I saw this movie on TCM and the print shown was worn, had frame damage in parts and looked like a 16MM dupe print. Not the best way to watch a movie that has many scenes shot in shadowed settings. IMDb reports that MGM shot a new ending after preview audiences disapproved of the original ending. Director Selwyn, in New York already, did not want to re-shoot the ending. I am guessing that Selwyn had his fill of working so hard to make this movie a great example of the MGM studio system at work. So Selwyn bows out as a movie director on the top, with a movie that should have been better known but got lost in the shuffle when the 1934 Production Code went into full force.

The Warner Archive should find a way to get "The Mystery Of Mr. X" out as a Blu-ray release using better print material that is given a makeover by the LOC Packard Campus.

The Hoodlum Saint

Really Great Cast In A Really Bad Movie
TCM had "The Hoodlum Saint" on August 8, 2016, the first of a series of movies starring Esther Williams. Williams was 24 when she co-starred in this movie and she looked great. Star William Powell looked like he was just earning a paycheck, he had the most script lines and this script was a disaster area, completely unreal. This movie had fine stars and character actors at every turn: James Gleason, Frank McHugh, Angela Lansbury, Rags Ragland. All try hard but who is really interested in a story that revolves in part on the story of Saint Dismas, the good thief in the New Testament who becomes the "hoodlum saint." Greenlighting movies like this turkey paved the way for MGM production head Louis B. Mayer's dismissal.

Cliff Reid was the producer of this movie, his first and last for MGM. Reid had worked as a producer or assistant producer at RKO from 1934 to 1942, according to IMDb. If the movie was low budget, like RKO movies starring Lee Tracy, Reid was the producer. These RKO movies are mostly unwatchable, badly written and with bad production values. For a bigger budget movie like "Bringing Up Baby," Reid was the associate producer. Reid is the one who deserves all the blame for how bad "The Hoodlum Saint" is, it has a low budget script tagged to the high production values MGM gave its movies.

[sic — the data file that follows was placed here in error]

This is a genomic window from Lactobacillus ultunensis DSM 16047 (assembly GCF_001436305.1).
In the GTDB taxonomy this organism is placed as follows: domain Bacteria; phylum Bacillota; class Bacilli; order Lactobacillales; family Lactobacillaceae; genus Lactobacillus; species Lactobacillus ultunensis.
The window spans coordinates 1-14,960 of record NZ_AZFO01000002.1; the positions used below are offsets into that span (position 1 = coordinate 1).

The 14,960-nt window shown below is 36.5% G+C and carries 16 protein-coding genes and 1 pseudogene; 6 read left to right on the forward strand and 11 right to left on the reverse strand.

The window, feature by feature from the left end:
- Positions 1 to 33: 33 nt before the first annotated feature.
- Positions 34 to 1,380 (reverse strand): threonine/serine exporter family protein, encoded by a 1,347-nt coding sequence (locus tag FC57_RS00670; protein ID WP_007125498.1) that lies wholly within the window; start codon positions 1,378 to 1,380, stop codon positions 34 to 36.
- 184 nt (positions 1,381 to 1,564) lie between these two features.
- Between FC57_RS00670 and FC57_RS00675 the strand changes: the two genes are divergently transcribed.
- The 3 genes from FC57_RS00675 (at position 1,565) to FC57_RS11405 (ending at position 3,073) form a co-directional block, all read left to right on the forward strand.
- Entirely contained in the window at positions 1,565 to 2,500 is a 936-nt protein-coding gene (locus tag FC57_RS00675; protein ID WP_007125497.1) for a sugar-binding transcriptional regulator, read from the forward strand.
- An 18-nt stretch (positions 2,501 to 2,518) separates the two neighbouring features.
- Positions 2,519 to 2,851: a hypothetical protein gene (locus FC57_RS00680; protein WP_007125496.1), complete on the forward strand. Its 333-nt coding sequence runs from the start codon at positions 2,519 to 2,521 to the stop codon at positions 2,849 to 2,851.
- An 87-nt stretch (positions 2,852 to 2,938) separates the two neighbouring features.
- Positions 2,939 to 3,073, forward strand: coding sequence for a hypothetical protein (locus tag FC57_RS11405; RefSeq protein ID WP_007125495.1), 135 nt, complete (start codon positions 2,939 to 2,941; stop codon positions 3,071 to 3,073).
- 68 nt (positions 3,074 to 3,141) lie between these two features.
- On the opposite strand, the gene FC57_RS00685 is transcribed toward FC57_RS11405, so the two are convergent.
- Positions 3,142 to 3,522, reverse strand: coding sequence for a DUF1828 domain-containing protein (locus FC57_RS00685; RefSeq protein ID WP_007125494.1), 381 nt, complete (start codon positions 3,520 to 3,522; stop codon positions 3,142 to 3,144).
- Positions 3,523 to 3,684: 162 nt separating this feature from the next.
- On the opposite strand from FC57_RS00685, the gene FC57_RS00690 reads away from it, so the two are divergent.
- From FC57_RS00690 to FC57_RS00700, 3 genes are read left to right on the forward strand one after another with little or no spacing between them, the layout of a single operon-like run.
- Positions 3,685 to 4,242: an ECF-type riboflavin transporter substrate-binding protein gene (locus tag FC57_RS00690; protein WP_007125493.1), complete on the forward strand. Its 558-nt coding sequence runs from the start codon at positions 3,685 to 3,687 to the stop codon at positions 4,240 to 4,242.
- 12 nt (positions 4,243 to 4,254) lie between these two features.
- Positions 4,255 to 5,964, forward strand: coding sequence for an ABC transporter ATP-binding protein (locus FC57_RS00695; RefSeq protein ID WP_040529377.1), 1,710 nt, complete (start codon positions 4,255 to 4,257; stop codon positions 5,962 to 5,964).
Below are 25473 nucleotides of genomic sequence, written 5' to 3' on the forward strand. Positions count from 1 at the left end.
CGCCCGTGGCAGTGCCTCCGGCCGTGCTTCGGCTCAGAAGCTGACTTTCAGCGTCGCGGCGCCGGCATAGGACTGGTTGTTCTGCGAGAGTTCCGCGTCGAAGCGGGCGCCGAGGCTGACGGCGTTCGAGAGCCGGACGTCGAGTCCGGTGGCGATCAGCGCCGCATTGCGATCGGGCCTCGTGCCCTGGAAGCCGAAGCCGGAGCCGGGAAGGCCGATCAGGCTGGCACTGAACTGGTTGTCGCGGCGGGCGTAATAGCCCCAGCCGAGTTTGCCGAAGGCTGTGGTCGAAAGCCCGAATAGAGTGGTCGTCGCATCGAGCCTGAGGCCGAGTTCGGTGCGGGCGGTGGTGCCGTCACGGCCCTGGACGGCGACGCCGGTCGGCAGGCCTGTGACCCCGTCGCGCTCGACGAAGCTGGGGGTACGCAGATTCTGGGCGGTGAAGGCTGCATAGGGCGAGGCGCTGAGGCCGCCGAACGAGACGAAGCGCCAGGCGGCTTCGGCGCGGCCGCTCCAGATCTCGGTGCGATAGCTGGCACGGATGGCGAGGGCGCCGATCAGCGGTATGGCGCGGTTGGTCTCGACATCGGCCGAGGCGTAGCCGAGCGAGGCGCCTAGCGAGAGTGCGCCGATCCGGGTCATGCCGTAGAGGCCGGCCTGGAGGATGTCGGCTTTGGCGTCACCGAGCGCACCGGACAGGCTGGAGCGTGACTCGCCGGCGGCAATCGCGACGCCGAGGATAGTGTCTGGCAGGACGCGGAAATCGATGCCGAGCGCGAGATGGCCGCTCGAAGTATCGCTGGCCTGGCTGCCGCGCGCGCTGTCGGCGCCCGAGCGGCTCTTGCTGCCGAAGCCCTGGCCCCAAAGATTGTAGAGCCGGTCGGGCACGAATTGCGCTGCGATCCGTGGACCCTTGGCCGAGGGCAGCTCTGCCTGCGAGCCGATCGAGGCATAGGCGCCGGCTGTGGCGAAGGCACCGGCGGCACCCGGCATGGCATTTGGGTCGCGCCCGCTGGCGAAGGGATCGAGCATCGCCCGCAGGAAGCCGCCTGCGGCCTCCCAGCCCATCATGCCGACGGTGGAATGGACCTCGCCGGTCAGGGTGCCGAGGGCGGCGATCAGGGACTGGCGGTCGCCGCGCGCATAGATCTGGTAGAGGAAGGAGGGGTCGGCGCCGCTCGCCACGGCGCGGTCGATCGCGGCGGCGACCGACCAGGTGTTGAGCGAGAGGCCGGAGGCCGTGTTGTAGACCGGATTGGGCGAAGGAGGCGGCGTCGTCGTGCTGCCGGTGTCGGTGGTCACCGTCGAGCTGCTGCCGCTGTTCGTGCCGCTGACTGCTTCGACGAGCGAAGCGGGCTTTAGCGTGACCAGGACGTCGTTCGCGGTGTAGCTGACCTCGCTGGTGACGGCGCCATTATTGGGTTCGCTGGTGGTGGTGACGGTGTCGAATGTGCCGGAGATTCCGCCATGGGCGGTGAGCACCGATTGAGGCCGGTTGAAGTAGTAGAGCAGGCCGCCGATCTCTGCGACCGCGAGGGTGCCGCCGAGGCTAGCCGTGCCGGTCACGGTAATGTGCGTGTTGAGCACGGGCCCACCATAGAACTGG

Further, William Powell was miscast as the star, he sleep walked through most of the movie. You have Esther Williams full of vitality playing against a very dull William Powell. Producer Cliff Reid imbued this movie with "B" movie values. You know, MGM would have been better off making this movie starring Lee Tracy in William Powell's role as a former newspaperman who sells out at first to get rich on Wall Street before the crash.

Supernatural: The Vessel
Episode 14, Season 11

"Supernatural" Season 11 Best Episode So Far
This episode of "Supernatural" is the best so far of this 11th season and the credit goes to director John Badham, writer Robert Berens, submarine technical adviser Robert Mackay and the production design crew. That crew must have gone way over budget to design the interior sets on this episode. For this episode, there is plenty of attention to detail. In one scene in the Winchester's hideaway, there are a bunch of documents and maps and such covering a long wooden desk. Someone took a lot of time to create these colorful prop documents, all clearly shown. Director Badham also worked as a movie director, where you can have great attention to detail, to make a film set look authentic. That concern with making things look authentic extends to the acting in this episode where you don't see anyone eating up the scenery with overacting and making faces to look serious or important. A low key approach, the story is bizarre enough as is, what with time travel and the all powerful wooden Hand of God, along with a knockout actress as a "Man of Letters." Now, if they could only show the Winchesters' high quality printer in action.